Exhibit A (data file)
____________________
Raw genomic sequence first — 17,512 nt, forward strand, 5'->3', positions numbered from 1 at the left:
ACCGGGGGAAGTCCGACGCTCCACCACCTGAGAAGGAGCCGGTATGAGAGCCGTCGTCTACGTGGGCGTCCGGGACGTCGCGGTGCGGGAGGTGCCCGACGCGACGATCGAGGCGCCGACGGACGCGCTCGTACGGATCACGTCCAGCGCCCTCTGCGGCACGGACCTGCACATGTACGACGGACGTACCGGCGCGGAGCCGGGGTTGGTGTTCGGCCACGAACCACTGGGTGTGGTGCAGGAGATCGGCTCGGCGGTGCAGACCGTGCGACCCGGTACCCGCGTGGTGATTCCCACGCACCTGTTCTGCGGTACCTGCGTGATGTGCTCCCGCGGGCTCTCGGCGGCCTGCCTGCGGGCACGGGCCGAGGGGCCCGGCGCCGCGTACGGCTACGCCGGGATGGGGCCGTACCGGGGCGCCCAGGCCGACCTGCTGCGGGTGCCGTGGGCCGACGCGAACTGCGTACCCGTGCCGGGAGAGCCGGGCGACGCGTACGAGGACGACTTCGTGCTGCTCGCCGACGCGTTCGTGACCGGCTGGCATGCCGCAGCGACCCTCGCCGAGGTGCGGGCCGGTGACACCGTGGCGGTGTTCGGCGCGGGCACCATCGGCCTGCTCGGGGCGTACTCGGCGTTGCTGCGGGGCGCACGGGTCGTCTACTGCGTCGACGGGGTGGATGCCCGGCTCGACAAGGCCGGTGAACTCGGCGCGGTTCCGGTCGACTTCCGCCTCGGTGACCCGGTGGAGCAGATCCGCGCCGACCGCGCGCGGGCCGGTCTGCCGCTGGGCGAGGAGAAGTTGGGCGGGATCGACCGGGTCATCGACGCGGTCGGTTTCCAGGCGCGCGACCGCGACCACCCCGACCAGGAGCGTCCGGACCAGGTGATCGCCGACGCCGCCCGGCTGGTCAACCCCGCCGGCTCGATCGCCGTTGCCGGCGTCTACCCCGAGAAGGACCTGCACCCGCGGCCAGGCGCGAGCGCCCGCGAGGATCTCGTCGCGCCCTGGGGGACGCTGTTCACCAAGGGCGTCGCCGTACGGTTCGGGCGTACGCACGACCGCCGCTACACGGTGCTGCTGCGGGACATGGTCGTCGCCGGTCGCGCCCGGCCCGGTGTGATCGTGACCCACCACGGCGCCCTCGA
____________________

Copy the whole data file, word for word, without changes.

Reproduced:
Raw genomic sequence first — 17,512 nt, forward strand, 5'->3', positions numbered from 1 at the left:
ACCGGGGGAAGTCCGACGCTCCACCACCTGAGAAGGAGCCGGTATGAGAGCCGTCGTCTACGTGGGCGTCCGGGACGTCGCGGTGCGGGAGGTGCCCGACGCGACGATCGAGGCGCCGACGGACGCGCTCGTACGGATCACGTCCAGCGCCCTCTGCGGCACGGACCTGCACATGTACGACGGACGTACCGGCGCGGAGCCGGGGTTGGTGTTCGGCCACGAACCACTGGGTGTGGTGCAGGAGATCGGCTCGGCGGTGCAGACCGTGCGACCCGGTACCCGCGTGGTGATTCCCACGCACCTGTTCTGCGGTACCTGCGTGATGTGCTCCCGCGGGCTCTCGGCGGCCTGCCTGCGGGCACGGGCCGAGGGGCCCGGCGCCGCGTACGGCTACGCCGGGATGGGGCCGTACCGGGGCGCCCAGGCCGACCTGCTGCGGGTGCCGTGGGCCGACGCGAACTGCGTACCCGTGCCGGGAGAGCCGGGCGACGCGTACGAGGACGACTTCGTGCTGCTCGCCGACGCGTTCGTGACCGGCTGGCATGCCGCAGCGACCCTCGCCGAGGTGCGGGCCGGTGACACCGTGGCGGTGTTCGGCGCGGGCACCATCGGCCTGCTCGGGGCGTACTCGGCGTTGCTGCGGGGCGCACGGGTCGTCTACTGCGTCGACGGGGTGGATGCCCGGCTCGACAAGGCCGGTGAACTCGGCGCGGTTCCGGTCGACTTCCGCCTCGGTGACCCGGTGGAGCAGATCCGCGCCGACCGCGCGCGGGCCGGTCTGCCGCTGGGCGAGGAGAAGTTGGGCGGGATCGACCGGGTCATCGACGCGGTCGGTTTCCAGGCGCGCGACCGCGACCACCCCGACCAGGAGCGTCCGGACCAGGTGATCGCCGACGCCGCCCGGCTGGTCAACCCCGCCGGCTCGATCGCCGTTGCCGGCGTCTACCCCGAGAAGGACCTGCACCCGCGGCCAGGCGCGAGCGCCCGCGAGGATCTCGTCGCGCCCTGGGGGACGCTGTTCACCAAGGGCGTCGCCGTACGGTTCGGGCGTACGCACGACCGCCGCTACACGGTGCTGCTGCGGGACATGGTCGTCGCCGGTCGCGCCCGGCCCGGTGTGATCGTGACCCACCACGGCGCCCTCGA